Frank Caliendo, gorilla trainer

photo courtesy, all rights reserved Frank Caliendo 

People love impersonations – just ask Frank Caliendo. The comedian’s uncanny ability to mimic Robin Williams, George W. Bush, and Al Pacino have landed him roles on MADtv, his own show on TBS (The Frank Show), and has kept him busy touring the nation. That Other Paper spoke with Frank just in time to plug his headlining appearances at the Cap City Comedy Club tonight, May 19, at 8pm and 10:30pm.

That Other Paper What are your earliest memories of comedy – of seeing or hearing things that made you laugh?

Frank Caliendo I remember being a very serious child. I did watch a lot of TV as a child. I loved Robin Williams and Jonathan Winters. They did multiple characters and changed between them. It definitely influenced me.

TOP Can you pinpoint the first time you realized you could make people laugh?

FC I did a lot of that during grade school and high school. I was very good at making the class laugh – and knowing when to quit so I didn’t get into trouble. This really started around fourth grade and really got going in 5th and 6th.

TOP What were you like in school?

FC High B student. Almost a student in college. I was an “athlete,” but I wasnt in a clique. I just liked to get along with people when I was younger. I was never a party person – never great in big groups – but people would gather around me when I was goofing around. I seemed to draw a crowd.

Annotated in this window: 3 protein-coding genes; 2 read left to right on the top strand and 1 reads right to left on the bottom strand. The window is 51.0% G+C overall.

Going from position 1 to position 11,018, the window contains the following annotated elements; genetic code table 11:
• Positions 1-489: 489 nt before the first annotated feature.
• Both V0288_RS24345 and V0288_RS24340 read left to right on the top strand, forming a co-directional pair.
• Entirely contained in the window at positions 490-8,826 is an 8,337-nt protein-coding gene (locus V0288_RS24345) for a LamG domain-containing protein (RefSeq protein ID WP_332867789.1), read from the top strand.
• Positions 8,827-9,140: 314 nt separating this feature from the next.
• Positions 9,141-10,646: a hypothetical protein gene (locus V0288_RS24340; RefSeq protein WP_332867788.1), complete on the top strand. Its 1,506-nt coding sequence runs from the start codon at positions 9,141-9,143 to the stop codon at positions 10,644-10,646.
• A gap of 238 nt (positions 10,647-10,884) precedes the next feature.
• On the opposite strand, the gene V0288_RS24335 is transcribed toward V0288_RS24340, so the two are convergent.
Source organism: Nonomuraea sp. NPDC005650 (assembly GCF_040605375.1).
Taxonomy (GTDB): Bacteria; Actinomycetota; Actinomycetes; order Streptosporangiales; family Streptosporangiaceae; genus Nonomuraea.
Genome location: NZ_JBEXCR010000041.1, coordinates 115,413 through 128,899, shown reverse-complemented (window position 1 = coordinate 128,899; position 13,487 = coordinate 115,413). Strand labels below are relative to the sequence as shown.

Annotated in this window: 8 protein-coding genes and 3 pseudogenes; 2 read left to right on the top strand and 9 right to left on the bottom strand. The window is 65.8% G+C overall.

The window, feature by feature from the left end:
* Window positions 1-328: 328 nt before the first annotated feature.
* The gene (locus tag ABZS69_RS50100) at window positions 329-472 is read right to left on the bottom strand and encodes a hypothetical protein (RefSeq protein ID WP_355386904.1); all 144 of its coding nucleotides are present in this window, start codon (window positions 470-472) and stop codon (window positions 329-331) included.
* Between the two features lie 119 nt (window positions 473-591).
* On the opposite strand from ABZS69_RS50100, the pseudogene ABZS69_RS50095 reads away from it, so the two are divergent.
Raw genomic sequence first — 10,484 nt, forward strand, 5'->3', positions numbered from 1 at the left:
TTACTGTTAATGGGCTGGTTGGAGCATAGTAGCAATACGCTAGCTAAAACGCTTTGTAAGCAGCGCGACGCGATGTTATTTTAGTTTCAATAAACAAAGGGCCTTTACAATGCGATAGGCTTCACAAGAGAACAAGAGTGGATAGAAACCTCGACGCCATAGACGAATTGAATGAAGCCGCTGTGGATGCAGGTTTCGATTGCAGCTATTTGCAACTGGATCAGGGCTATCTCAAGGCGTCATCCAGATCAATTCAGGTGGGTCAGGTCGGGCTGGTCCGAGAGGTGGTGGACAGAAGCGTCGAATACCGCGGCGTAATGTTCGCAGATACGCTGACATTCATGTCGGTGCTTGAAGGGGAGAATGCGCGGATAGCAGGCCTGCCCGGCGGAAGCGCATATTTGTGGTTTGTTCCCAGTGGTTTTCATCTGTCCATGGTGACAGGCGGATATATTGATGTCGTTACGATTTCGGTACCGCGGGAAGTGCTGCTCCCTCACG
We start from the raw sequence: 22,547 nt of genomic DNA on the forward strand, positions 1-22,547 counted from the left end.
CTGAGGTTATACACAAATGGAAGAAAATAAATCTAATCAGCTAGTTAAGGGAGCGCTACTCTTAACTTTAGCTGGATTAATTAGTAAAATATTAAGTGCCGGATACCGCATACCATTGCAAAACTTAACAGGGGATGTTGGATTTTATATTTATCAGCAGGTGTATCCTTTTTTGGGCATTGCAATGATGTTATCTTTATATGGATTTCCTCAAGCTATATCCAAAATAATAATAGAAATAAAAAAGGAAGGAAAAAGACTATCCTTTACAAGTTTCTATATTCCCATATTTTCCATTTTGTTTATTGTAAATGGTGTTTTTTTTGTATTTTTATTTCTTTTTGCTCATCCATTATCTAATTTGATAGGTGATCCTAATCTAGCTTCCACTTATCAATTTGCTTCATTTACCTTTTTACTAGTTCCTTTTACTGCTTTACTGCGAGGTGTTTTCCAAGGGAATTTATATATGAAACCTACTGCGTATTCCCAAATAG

TOP When did you begin doing impersonations?

FC I could do a little bit of it all my life. I could do Muppet voices and copy people on TV – SNL characters, In Living Color, etc. I even did impressions of teachers when I was in school. I really got going in college. I learned a lot more, started to do impressions of actual people – not just characters from movies or sketches. It’s the kind of stuff I do today. After graduating from college, I didn’t want to work at a desk job, so I just took a chance on standup and developed more from there.

TOP Are there any impersonations you’re able to do but don’t perform because they’re no longer timely?

photo courtesy, all rights reserved Frank Caliendo 

FC Not really. I don’t believe in timeliness. If it’s nostalgic and it’s funny, it’s good. You can make anything seem timely by transitioning to it properly. The only way an impression doesn’t work is if the person doesn’t know who you’re doing. With the Internet and TV the way they are, everything is rerun. Ten years ago, you didn’t see episodes of ’80s TV anywhere. Now the Internet and cable have them all over the place. Classic movies live forever. Who doesn’t know Caddyshack? Ghostbusters? If regular people make references to those movies in every day life, I do too. I’m just a regular guy who’s got a little bit of a freaky ability.

TOP What sort of creative outlets did you have growing up?

FC I didn’t do much. I wish I’d have taken an acting class or been in drama. I’d have been more prepared for Hollywood if I had. I was acting on TV, and I’d never acted at all before that.